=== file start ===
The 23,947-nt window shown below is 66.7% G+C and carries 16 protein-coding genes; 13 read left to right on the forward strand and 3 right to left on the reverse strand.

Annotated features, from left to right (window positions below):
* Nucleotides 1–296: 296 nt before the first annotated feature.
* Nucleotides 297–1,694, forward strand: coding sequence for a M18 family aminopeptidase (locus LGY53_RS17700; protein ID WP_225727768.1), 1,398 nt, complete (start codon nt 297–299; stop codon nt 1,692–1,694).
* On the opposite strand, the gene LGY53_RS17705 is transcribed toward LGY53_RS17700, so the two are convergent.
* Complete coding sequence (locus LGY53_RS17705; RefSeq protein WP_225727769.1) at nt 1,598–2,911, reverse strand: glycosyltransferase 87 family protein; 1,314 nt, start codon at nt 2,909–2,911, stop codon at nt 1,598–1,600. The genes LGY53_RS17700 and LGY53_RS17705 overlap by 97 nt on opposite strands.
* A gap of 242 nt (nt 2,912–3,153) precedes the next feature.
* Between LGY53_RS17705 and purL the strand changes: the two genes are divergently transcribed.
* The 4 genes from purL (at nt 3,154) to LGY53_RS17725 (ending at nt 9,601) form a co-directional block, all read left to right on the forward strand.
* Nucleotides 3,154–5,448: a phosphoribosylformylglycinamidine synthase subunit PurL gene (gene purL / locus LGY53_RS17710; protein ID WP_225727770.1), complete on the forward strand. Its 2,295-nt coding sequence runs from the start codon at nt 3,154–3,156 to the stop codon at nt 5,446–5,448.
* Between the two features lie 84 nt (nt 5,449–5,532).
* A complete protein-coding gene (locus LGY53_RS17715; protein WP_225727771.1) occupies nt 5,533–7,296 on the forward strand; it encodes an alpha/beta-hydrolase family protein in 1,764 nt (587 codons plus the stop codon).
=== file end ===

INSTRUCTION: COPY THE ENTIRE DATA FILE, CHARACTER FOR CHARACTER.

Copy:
The 23,947-nt window shown below is 66.7% G+C and carries 16 protein-coding genes; 13 read left to right on the forward strand and 3 right to left on the reverse strand.

Annotated features, from left to right (window positions below):
* Nucleotides 1–296: 296 nt before the first annotated feature.
* Nucleotides 297–1,694, forward strand: coding sequence for a M18 family aminopeptidase (locus LGY53_RS17700; protein ID WP_225727768.1), 1,398 nt, complete (start codon nt 297–299; stop codon nt 1,692–1,694).
* On the opposite strand, the gene LGY53_RS17705 is transcribed toward LGY53_RS17700, so the two are convergent.
* Complete coding sequence (locus LGY53_RS17705; RefSeq protein WP_225727769.1) at nt 1,598–2,911, reverse strand: glycosyltransferase 87 family protein; 1,314 nt, start codon at nt 2,909–2,911, stop codon at nt 1,598–1,600. The genes LGY53_RS17700 and LGY53_RS17705 overlap by 97 nt on opposite strands.
* A gap of 242 nt (nt 2,912–3,153) precedes the next feature.
* Between LGY53_RS17705 and purL the strand changes: the two genes are divergently transcribed.
* The 4 genes from purL (at nt 3,154) to LGY53_RS17725 (ending at nt 9,601) form a co-directional block, all read left to right on the forward strand.
* Nucleotides 3,154–5,448: a phosphoribosylformylglycinamidine synthase subunit PurL gene (gene purL / locus LGY53_RS17710; protein ID WP_225727770.1), complete on the forward strand. Its 2,295-nt coding sequence runs from the start codon at nt 3,154–3,156 to the stop codon at nt 5,446–5,448.
* Between the two features lie 84 nt (nt 5,449–5,532).
* A complete protein-coding gene (locus LGY53_RS17715; protein WP_225727771.1) occupies nt 5,533–7,296 on the forward strand; it encodes an alpha/beta-hydrolase family protein in 1,764 nt (587 codons plus the stop codon).